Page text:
True faith makes room for everything. For failure and success, for difference and diversity, for ups and downs and everything in between. True faith makes no demands and has only one expectation, and that is, the firm expectation that what comes to me moment by moment is a gift and part of God’s continuing work.

The reason? Underneath what the senses perceive lies the bigger picture. “The Father and I are always working,” Jesus says. And most of that work is unseen, in the subconscious and underneath the very ground of existence. At this moment and at every moment, the whole of the cosmos is being drawn into communion with its Creator. The accidents of life cannot stop this. Nothing can. They actually are a part of it.

Do you watch “Everybody Loves Raymond?” Carol and I love that show. And there is one episode where Marie, the overbearing mother of Raymond and Robert, gives some extraordinary marriage advice. Robert and Amy have only been married a short while and they decide to have an anniversary party for their marriage not even a year old. Marie tells them, “Ok, so you two are in love. You know nothing.” And then she tells them the truth about the ups and downs of marriage and says that the way to succeed is to “push through.” The word hate comes up and Amy innocently wonders how hate can be part of a good marriage. Marie replies, “You make room.”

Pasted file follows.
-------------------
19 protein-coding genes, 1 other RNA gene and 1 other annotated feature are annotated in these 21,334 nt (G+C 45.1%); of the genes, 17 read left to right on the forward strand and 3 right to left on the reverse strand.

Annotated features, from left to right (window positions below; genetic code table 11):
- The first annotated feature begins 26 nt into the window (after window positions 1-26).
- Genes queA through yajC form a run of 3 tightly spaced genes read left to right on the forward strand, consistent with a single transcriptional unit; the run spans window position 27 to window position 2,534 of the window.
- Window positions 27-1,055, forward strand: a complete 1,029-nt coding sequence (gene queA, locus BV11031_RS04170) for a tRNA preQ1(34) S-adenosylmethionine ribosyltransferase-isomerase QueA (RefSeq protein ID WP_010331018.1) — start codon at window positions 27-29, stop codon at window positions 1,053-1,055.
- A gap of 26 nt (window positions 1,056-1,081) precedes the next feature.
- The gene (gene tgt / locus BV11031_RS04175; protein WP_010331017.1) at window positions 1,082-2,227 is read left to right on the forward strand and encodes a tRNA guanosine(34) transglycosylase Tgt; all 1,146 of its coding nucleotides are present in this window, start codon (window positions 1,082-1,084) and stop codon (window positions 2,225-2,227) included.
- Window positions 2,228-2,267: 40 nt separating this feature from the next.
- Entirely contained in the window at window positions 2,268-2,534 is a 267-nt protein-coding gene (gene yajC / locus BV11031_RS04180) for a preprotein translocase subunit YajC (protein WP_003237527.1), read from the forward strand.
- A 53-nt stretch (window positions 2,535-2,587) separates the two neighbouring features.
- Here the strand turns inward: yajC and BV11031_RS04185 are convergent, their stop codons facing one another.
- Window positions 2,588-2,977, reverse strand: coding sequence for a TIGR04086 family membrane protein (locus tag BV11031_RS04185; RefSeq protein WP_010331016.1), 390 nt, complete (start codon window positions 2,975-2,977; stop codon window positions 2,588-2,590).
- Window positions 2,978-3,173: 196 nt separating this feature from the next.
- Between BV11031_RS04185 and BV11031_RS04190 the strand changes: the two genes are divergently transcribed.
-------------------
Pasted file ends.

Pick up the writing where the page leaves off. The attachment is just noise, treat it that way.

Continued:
Faith makes room for life, all of it. Giving thanks to God for all things turns “all things” into gifts and a blessings. I remember a paragraph in Fr. Schmeman’s journals where he says something that I’m sure caused no little consternation amongst the religious elites. After hearing the confessions of hundreds of seminarians (if not more), he commented that he was grateful to God for sexual sins! Without them, he quipped, all these seminarians would think they were gurus. Interesting take on it for sure.

We are, all of us, imperfect human beings, full of contradictions and we are accepted and loved and included unconditionally. Fallen, yes, and filled with God, yes. Saints, yes, and sinners, yes. Loved by God, saved by him, always.

We are, all of us, gloriously imperfect human beings, full of contradictions and we are all, at the same time, children of the Most High. What generation isn’t perverse. Could we have healed the boy? I wouldn’t bet on it.

At the same time at our core lies the truth about us. The poet Kabir puts this most beautifully:

“Within this container of flesh lies forests and groves, and within these God dwells. Within the container of flesh lies the seven seas and countless stars. And within them God dwells.”

Faith acknowledges the discrepancies of life and finds a way to celebrate them. Faith opens its arms from east to west and embraces all things transfiguring them. There is no reason to fear We are, along with everything and everyone else, part of his work.